Endpoint: Andrea Sella has the last word

Chemistry apparatus

Source: Macrovector/Shutterstock

Friends of mine who teach biology, economics, or history have often expressed envy at the wonderful toys we chemists have to play with. How easy it must be, they say, to excite others about chemistry, to bring the subject alive in front of an audience, and to be able to provoke gasps of surprise and astonishment. 

A lasting impression

I saw my first demonstration lecture when I was 18 and was instantly hooked. I can remember it as if it were yesterday - Jearl Walker, the American physicist who for many years edited the Amateur scientist column of Scientific American, 'drank' liquid nitrogen, placed a finger in molten lead, and then walked across a tray of hot coals. That apparent paradox we know as the Leidenfrost effect would be forever imprinted in my mind. 

Since that day I have seen scores of such lectures by speakers of all ages and nationalities. Each time, I have felt that same tingle of excitement at the start as matter is about to be transformed before my eyes. The demonstrator is on a tightrope much like a circus acrobat, or an opera singer reaching for that high C. And the audience knows - perhaps secretly hopes - that things might go wrong. Indeed, Professor David Phillips of Imperial College London once told me that it was important to have at least one failure in every demonstration lecture because that way the audience would know it wasn't television. 

A classic demonstration performed - bubbles floating on a lake of CO2, a luminescent oscillator, the colours of a chiral material between polaroids, delayed hydrogen bangs - is what brings chemistry alive, and puts those profound abstract ideas that we take for granted and makes them real. And no video, no recording, no animation can ever match the astonishing dynamic range of the phenomena one can show - smells, sounds, tastes, bangs, and flashes.  

And yet, how is that many lectures, including my own, have left a faint sense of unease? For all the drama, these shows have sometimes left me wanting more. There seemed something was missing, but what?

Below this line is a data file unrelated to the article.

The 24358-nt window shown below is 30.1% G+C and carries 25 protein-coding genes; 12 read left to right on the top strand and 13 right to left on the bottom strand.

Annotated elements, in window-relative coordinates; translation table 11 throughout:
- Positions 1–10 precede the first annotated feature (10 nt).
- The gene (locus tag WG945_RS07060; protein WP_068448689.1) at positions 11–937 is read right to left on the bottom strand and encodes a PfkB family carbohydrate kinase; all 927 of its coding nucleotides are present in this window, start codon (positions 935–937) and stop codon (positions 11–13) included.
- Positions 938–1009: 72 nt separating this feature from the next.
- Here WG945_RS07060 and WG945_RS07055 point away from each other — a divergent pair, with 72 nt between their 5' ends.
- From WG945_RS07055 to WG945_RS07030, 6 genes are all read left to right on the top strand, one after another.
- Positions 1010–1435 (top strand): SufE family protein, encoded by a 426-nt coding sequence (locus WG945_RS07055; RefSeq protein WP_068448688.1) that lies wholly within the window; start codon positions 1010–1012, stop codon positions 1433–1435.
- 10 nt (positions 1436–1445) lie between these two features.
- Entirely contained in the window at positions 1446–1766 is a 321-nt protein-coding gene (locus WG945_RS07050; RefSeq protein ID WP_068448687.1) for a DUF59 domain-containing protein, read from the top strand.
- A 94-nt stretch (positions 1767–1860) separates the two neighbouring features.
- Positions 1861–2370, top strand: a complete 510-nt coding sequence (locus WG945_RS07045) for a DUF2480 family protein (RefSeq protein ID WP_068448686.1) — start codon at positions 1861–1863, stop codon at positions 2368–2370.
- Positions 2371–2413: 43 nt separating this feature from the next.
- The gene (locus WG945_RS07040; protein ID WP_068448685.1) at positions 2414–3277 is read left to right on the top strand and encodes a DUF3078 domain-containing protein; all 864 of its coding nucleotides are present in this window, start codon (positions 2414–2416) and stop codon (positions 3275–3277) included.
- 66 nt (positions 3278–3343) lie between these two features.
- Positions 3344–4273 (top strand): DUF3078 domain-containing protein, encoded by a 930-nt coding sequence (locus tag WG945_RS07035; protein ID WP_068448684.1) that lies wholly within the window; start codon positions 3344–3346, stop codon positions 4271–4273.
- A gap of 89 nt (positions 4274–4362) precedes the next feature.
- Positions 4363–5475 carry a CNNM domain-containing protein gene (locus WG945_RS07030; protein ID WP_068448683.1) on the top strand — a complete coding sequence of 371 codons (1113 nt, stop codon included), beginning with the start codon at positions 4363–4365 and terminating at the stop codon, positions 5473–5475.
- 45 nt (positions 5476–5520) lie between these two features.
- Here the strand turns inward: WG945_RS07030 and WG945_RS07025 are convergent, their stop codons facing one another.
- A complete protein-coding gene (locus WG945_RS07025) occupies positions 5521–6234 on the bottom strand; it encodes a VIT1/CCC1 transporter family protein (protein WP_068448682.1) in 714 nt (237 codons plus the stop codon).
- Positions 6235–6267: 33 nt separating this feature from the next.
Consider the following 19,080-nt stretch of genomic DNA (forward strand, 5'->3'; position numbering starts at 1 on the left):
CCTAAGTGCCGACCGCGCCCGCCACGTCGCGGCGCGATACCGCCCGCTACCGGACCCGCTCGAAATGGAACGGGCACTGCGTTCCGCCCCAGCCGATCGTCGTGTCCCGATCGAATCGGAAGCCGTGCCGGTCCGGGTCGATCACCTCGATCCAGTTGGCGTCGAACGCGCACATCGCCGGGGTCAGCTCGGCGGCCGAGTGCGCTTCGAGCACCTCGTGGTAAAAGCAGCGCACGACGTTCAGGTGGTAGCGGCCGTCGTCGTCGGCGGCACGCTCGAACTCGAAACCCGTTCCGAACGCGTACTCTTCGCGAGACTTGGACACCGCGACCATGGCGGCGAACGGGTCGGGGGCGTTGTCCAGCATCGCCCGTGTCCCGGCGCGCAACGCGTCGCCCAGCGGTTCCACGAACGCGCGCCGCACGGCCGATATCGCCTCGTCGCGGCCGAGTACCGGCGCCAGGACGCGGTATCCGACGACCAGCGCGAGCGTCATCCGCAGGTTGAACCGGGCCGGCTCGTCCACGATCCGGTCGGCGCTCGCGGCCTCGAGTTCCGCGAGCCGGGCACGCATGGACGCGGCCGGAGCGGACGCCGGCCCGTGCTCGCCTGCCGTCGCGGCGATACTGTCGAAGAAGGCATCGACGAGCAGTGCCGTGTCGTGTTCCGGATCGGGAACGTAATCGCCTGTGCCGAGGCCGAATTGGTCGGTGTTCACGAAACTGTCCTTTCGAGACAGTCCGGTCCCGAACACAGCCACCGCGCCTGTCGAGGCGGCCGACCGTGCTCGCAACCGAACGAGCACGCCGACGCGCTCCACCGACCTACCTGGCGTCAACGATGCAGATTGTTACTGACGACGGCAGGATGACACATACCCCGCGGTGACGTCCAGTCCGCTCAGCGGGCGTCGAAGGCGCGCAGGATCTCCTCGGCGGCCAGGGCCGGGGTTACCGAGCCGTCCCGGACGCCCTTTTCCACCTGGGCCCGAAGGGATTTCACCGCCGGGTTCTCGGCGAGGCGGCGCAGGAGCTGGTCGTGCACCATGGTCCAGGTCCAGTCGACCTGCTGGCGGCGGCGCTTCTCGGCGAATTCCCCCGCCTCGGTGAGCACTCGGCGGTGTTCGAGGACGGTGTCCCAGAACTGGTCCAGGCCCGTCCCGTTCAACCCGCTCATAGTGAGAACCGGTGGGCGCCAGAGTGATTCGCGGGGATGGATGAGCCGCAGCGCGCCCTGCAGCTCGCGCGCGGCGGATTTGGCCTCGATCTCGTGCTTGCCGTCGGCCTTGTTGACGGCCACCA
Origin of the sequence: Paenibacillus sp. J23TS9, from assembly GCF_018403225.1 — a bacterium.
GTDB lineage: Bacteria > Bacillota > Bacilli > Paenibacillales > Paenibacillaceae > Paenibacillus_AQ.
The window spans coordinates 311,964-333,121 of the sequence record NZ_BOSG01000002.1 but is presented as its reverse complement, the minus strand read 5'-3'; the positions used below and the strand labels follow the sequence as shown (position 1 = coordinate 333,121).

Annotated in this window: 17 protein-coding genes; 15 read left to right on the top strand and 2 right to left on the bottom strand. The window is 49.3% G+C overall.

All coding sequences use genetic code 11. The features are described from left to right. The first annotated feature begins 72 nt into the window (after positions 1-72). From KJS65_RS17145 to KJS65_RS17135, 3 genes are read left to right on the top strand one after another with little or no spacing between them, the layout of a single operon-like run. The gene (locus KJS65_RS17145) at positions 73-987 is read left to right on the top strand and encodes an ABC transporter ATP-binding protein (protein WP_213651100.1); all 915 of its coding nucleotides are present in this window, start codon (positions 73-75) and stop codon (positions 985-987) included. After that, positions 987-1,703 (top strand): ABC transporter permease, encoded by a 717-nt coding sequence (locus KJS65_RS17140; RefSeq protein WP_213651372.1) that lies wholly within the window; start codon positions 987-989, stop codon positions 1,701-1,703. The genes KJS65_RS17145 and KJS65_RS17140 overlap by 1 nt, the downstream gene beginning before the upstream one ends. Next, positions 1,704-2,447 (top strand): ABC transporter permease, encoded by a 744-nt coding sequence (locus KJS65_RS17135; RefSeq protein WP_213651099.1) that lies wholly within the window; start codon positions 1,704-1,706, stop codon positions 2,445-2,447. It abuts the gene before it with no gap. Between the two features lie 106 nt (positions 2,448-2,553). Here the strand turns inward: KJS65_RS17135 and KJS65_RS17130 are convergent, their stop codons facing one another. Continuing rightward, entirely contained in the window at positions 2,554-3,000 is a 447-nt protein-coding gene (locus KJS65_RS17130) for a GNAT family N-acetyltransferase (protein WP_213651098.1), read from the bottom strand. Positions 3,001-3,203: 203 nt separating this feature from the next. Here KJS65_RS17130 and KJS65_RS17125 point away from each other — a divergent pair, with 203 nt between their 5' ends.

The need for a theme

It was after giving a lecture that I'd archly named Odeurs et lumieres - as homage to John Salthouse who is renowned for his demonstration lectures - that a colleague told me how much he had enjoyed it, and then added 'but there wasn't much of a theme'. I was crushed. 

As I thought about it I realised that he had unwittingly uncovered the key to my disquiet. There was no theme. Like so many other lectures I had given or seen before, I had chosen a title that was nothing more than an opportunity to throw together a number of chemical spectaculars, to wow the audience with some astonishing chemical tricks, guaranteed to give a result.  

So I asked myself what was the point? Was I just providing 'edutainment'? Was this nothing more than chemical porn? I began to think about the titles of demonstration lectures I'd given or seen. The titles were often generic: The joy of chemistryFlash, crackle and popKaboomThe elements etc - you know the kind. They presented a series of demos, each explained in a superficial way, the chemical equivalent of a compilation of videos of Great goals from the World Cup.  

Can it be that in spite of the incredibly panoply of phenomena we can show off, that we chemists still come across much like the proverbial alchemists of old - flashy showmen in white coats. Are we, through the talks that we give, sometimes failing to expose the difficult, intellectual sinews of our subject?  

The bigger picture

I believe that we need to tell bigger, more ambitious, illustrated stories through our demonstrations that tie basic chemistry with big, world issues.  

We should, for example, be telling extended tales about how simple chemistry and chemical kinetics underpin pattern formation in the world around us, from the spots on leopards to the stripes on bees. We should explain how trace gases in the atmosphere really can have an impact in our lives much as William Tyndall did in the 1860s by shining infrared light through a lens made of ice and setting fire to a sheet of paper, and then using carbon dioxide to block it. We need to tell the stories of ceramics from the earliest pots and tiles, to the magical white titanium dioxide that is being used today to harvest solar energy.  

In doing so we will finally use the fantastic toys that we have at our disposal as a means to draw audiences into the thought processes of chemistry. We will take them deep into our subject and show them how chemistry is woven into the fabric of our lives and culture.  

Andrea Sella is an inorganic chemist in the department of chemistry at University College London, 20 Gordon Street, London WC1H 0AJ.